Integrated care: unlocking the mysteries

Mystery is not a word that we often connect with health and care as these are worlds in which we like to deal with the practical and the real. However it often seems that working out how best to successfully co-ordinate the contribution of different professionals, services and agencies is clouded in uncertainty and doubt.

One contributory issue is that integrated care is not a simple intervention. It can perhaps best be classified as a complex, multi-component programme to improve the quality of healthcare. Moreover, integrated care is foremost known for its polymorphous nature. Underlying integrated care is a wide range of very varied interventions and care approaches. Not surprisingly, recent literature reviews of integrated care, trying to draw conclusions on the differential impacts of approaches evaluated in individual studies, collectively reveal that the evidence base is inconsistent. It gets troublesome when studies recommend that more research is needed referring to the classic format of experimental design. Similar to the notice that ‘doing more of the same,’ when redesigning healthcare, is not going to bring improvement, researchers need to rethink how to evaluate integrated care for research to improve decision making.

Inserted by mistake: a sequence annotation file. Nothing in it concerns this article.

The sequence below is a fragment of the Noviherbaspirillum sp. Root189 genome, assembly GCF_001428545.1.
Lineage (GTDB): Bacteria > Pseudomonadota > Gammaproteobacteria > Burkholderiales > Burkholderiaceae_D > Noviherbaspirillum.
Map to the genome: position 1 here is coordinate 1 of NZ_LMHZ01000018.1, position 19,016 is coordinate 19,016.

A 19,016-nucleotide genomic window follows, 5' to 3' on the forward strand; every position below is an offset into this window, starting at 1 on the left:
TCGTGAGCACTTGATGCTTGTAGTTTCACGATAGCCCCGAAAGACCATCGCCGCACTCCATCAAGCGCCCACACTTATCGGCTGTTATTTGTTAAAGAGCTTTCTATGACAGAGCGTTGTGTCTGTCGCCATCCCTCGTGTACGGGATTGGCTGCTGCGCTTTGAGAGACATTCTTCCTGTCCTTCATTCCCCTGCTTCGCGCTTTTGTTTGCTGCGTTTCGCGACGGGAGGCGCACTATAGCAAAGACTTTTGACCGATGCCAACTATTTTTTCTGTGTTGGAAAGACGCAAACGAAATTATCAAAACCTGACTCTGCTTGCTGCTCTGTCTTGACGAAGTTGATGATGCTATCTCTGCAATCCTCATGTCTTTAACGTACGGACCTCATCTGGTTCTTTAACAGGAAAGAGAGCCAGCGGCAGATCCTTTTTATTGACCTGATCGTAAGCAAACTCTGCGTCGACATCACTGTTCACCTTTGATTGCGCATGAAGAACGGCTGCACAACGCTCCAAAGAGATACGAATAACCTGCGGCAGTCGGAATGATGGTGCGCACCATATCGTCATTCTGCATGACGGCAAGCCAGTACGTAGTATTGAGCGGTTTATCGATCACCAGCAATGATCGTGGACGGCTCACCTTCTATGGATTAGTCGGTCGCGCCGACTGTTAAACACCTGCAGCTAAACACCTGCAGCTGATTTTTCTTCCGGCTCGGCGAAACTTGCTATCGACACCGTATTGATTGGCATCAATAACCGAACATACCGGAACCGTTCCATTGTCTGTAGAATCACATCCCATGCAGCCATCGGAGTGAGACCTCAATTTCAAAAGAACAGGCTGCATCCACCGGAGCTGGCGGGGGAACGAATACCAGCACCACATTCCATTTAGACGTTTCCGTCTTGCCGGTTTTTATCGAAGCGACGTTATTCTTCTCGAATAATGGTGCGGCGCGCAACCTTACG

These first two paragraphs are part of a blog made by Bert Vrijhoef, Chief Innovation Officer. The entire blog is based on his talks at a Research Seminar and a Workshop organized by Birmingham University and the London School of Hygiene and Tropical Medicine, 14 & 15 September 2016.

The full blog can be found on the website of the Birmingham University!